Category Archives: ignorima

This One’s for the Birds

Lately I’ve been obsessed with trying to catch birds in the act of flying in the wrong direction. Specifically, north instead of south for the winter. So far I haven’t been able to bust even one flock and frankly, I don’t know what I’d do if it ever happened. I guess it would just give me a sense of personal satisfaction, knowing I’m not the only one who gets lost.

I asked Facebook for the answer earlier today and one friend told me that some birds can sense the Earth’s magnetic field, while others know where the sun rises and sets. Another friend said she thought the one in the front had a compass.

Anyway, I was at the mall today. I was there with my mother because we were going out for lunch. Well, my mother and I had a nice lunch at the newly renovated Nordstrom cafe and when we went back out to the parking lot, someone had moved our cars. Both of them!

We looked and we looked and we looked some more, but our cars were nowhere in sight. We had to walk back and forth through the north, south and east exits before we located them a great distance from the spot where we swore we had parked.

I chalked it up to the Car Moving Fairy, but I have a nagging suspicion there are some geese up there, laughing.

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I Have a Percolator. I Have Beans. Can I Make a Pot of Coffee?

Once upon a time, I signed up to be in charge of coffee at a Christmas potluck. It was brilliant.  All I had to do was show up with a couple bags of beans and set them down in the kitchen. No slaving like a fool over warm entrees for me!

So that is what I did. I arrived at the annual choir holiday potluck with a bag of regular and a bag of decaf, plopped them down on the counter, and went off to get a plate of food.

After dinner the hostess hunted me down.

“Rima? I think it’s time for coffee” she said, “Do you need help bringing the percolators down?”

What is a percolator? I thought to myself. And why would I need one?

As it happened, “signing up for coffee” meant you had to make it. And serve it. In a percolator. For forty plus guests.

I did the best I could, where “best I could” equals emptying a bag-o-beans in into the vat, adding water to taste, pressing “on,” and hoping for the best.  The coffee was like turpentine and the next year I brought a dessert.

But I never learned my lesson about signing up for things without reading the fine print.  I have been sitting on Part Deux of my France story for the past month because I realized that it potentially had a Part Trois, Quatre, Cinq, Six, Sept, and so on. Which is like a string of chapters, yes? And then I thought, “By God, I should write a book! Anyone can do it!

Soon enough, I remembered about NaNoWriMO (National Novel Writing Month), during which kamikaze writers pledge to write 50,000 words during the month of November.  And I signed up!

Then, I read the rules. (“We define a novel as a lengthy work of fiction . . .”)

And suddenly I was standing at a Christmas party with a bag of coffee beans and a percolator, but no idea how to make coffee.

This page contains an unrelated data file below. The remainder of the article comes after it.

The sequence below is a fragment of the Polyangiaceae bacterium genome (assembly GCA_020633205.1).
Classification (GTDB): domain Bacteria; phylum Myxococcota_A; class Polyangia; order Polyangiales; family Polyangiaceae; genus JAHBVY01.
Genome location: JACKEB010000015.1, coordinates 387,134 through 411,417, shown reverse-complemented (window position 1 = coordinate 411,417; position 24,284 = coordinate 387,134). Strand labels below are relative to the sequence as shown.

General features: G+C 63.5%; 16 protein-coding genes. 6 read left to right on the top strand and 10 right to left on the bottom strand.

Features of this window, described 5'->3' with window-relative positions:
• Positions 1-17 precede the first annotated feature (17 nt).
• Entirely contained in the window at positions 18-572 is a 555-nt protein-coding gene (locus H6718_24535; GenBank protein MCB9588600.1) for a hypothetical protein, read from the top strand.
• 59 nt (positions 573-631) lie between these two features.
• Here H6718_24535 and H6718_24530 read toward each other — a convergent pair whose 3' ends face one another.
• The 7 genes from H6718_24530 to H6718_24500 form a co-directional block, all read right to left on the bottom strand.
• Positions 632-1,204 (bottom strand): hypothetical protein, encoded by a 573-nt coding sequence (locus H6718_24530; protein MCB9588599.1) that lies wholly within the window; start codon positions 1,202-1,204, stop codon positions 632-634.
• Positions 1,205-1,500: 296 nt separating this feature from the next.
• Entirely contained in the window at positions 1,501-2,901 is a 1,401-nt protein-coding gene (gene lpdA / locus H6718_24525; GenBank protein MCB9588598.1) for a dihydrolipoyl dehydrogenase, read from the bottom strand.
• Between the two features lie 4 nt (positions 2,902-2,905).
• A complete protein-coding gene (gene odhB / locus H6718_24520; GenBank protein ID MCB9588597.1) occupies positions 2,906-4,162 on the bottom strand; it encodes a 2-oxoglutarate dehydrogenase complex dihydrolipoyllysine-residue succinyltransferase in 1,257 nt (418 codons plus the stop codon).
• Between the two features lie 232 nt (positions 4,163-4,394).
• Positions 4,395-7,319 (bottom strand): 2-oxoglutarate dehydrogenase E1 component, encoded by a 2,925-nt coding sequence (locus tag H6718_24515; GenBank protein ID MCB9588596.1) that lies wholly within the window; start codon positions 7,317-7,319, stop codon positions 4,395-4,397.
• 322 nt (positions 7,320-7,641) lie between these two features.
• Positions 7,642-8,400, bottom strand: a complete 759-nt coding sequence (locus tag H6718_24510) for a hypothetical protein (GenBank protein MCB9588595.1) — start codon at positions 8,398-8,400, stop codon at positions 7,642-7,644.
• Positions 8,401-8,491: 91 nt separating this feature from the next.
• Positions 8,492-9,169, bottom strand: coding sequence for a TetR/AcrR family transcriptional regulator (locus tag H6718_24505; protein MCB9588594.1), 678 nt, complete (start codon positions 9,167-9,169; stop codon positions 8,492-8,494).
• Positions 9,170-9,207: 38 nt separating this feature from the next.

Again.

I can make tea. Tea is easy, you just take what you already have, (a tea bag?), dip it in boiling water, add a little honey and voila! Non-fiction.

But coffee? Coffee is a different beast. You have to plan, measure, brew.

I’m not sure if I can do it, but I’m going to try.

P.S. Who’s with me? WHO’S WITH ME??

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Itzhak Perlman I Am Not

Total disaster of a violin lesson this morning, readers.

I must have made hella impression on my teacher last time, because today she forgot I was coming over.

And she only realized I was there for my bi-monthly lesson when she practically backed into my car on her way out the driveway. I could tell she was a little irked to find me standing on her stoop with my pencil bun hairdo and violin case in hand, but what could I do? We had a covenant.

She was like, “Well, we might as well do this thing since you’re here now. Come on in.” And I was like, “That’s good, because I wasn’t planning on leaving. (Telepathically.)

So then I followed her in the house, where the attack dogs were barking hysterically in a cage not two feet from the music room and began setting up my violin paraphernalia and whatnot. I guess it goes without saying that this time, we skipped the yoga stretches.

I had just finished painstakingly positioning my violin under my chin when she said,

“Is that how you’ve been holding it all week?”

And thus began a half hour humblepalooza during which I learned that every single frickity-frackin’ thing I’d been practicing since my last lesson, I had been doing backwards. And my teacher-who-had-someplace-else-to be was clearly getting irritated with me and my prehensile bow grip and form.

The really sad part is that I had been trying very hard, even going so far as to study Utube clips for hours (OK, minutes) on end to make sure I was on track. And I was getting kind of cocky, too, feeling like if the Cleveland Orchestra ever needed someone in a pinch to play a single note for them, I could totally do it.

I’m not discouraged yet, readers, but the thing that’s got me worried about my next lesson is the fact that I’m still not sure I understand exactly what it is that I’m supposed to do, or what I was doing wrong (besides holding my violin like a rocket launcher).

And, of course, the dogs.

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